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Sunday, February 20, 2011

Pruning Grapes, Sage, Muscadines

Ozarks Gardening Feb 16, 2011
Jim Long

Garden Fever

It may not feel like it with all the deep freeze cold and snow we’ve had, but it’s garden planning time. Mid-February to mid-March is the best time to plant peas, onions and potatoes if you want the best growth and the fewest insect problems. Ozarks tradition dictates peas be planted by Valentine’s Day, but I didn’t accomplish it this year. My garden was still under several inches of snow that day. Next week will be soon enough.

Potatoes, as I’ve mentioned in this column every winter for almost two decades, will tolerate a lot of cold in the spring. The earlier they are planted, the better you will avoid potato beetles. Onions too, benefit from early planting.

February is also the ultimate month for pruning grapevines and muscadines. Why so early? Because as soon as the daytime temperatures start easing upward, the sap rises in grapevines. If you wait too long to prune, the vines will “bleed” sap, sometimes gallons a day, for a week or more. Early pruning while the weather is still cold will prevent that.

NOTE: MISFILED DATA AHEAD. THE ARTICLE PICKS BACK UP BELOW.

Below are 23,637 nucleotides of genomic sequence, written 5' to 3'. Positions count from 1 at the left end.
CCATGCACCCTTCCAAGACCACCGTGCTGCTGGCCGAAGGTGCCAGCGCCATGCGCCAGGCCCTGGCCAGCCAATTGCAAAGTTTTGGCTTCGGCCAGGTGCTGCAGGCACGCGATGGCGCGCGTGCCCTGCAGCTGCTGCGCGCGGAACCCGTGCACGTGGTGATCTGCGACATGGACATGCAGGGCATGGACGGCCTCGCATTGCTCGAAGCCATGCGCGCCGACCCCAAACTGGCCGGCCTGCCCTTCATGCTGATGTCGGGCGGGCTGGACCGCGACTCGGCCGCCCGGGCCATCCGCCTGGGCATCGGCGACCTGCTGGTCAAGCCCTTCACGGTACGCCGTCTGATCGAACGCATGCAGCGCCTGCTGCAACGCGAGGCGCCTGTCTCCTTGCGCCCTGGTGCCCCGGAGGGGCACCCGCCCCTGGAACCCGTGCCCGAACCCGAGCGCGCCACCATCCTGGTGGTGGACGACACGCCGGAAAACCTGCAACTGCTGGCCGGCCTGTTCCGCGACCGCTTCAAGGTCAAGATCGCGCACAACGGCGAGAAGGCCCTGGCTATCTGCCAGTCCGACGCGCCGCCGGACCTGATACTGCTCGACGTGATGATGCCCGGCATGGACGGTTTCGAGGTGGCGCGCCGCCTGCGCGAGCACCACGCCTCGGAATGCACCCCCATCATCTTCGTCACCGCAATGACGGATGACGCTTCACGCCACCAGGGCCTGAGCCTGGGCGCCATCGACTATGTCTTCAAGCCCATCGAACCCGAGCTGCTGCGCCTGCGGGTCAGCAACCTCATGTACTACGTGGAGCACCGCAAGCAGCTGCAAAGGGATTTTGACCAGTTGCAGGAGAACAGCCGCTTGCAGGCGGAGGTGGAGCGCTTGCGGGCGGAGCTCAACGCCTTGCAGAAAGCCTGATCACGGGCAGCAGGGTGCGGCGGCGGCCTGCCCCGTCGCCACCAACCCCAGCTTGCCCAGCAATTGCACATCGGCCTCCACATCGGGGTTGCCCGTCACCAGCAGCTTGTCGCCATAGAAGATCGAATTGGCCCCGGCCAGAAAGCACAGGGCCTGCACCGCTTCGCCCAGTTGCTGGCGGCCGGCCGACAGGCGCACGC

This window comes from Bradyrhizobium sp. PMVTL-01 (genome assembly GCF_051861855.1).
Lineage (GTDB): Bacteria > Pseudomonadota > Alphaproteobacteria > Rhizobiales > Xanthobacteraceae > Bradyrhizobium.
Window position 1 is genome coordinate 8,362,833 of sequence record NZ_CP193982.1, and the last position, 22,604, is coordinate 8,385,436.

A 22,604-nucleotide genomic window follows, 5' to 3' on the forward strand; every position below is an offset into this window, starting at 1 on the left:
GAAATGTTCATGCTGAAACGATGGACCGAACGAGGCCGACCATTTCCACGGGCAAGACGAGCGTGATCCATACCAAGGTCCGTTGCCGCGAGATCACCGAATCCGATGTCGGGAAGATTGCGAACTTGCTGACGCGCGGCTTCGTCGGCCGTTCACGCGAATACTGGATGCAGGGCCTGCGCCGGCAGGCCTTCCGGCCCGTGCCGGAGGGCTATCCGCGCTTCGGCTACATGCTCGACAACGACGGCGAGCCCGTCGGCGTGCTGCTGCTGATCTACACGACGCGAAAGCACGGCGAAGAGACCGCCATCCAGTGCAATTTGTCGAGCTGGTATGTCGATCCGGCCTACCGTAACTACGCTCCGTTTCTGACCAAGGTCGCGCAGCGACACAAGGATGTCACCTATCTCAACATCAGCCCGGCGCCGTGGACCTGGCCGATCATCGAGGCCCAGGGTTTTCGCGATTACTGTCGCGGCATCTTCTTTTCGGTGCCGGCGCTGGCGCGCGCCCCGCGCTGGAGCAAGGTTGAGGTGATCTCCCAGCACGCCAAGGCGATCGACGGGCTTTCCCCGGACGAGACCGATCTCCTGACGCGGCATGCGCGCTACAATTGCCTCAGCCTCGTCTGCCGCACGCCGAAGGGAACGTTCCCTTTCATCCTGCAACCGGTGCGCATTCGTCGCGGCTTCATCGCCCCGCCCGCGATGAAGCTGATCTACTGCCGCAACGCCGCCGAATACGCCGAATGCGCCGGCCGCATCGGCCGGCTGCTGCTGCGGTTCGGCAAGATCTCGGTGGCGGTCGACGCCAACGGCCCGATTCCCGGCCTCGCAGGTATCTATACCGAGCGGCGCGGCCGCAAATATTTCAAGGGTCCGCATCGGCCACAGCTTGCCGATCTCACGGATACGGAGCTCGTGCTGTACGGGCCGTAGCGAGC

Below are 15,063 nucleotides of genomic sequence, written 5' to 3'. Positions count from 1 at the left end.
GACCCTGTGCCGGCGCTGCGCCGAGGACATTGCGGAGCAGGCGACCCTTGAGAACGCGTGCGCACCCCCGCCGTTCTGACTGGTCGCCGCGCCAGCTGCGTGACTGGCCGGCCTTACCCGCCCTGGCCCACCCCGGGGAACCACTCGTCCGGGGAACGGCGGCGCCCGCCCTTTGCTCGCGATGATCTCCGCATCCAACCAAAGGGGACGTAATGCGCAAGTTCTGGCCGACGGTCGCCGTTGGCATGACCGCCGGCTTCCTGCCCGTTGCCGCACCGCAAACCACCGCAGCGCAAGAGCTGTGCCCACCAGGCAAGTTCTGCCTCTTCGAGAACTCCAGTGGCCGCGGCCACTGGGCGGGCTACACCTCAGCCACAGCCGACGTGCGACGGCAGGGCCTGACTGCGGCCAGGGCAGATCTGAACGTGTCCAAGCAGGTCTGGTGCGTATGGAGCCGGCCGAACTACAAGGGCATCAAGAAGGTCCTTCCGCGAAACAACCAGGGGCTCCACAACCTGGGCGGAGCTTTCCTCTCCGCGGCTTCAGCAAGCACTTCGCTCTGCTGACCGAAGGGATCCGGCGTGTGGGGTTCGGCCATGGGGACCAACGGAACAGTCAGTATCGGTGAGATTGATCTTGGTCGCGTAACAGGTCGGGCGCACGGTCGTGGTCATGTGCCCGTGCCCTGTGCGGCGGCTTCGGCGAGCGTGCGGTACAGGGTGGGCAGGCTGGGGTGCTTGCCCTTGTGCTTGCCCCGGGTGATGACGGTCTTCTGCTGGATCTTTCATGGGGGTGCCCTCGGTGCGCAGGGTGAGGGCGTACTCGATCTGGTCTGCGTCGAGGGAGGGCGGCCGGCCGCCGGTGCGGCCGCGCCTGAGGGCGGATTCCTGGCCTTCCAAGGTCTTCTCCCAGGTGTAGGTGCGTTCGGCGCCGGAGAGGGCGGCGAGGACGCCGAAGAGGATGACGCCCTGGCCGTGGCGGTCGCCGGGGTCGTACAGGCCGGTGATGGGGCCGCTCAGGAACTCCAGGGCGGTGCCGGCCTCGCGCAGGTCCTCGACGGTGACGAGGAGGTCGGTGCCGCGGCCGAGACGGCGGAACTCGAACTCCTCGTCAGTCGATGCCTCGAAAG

This is also the month to prune back sage and lavender plants. Both herbs should be if cut back by two thirds in early spring before new growth begins to prevent die-out of the center of the plants. Hard pruning also encourages more vigorous growth and blooming.

Getting rid of garden debris such as last year’s old tomato plants, cornstalks and squash vines is good to get done now, as well. Last year’s pests have over wintered in the garden debris, so take them off of the garden space and burn or compost them. If you can till up the soil now it will help expose some of the Japanese beetle grubs, squash bugs and other pests that will soon awaken and start gnawing away at your produce.

I scatter my first planting of lettuce and radishes at the end of February, with additional seeding every two or three weeks. That way I have a continuous supply of salad greens and when planting early, the pests aren’t a problem, either.

You can find links to past columns, photos and previous Ozarks Gardening columns from this newspaper at my on-line blog (a blog is a web diary): jimlongsgarden.blogspot.com. Happy gardening.

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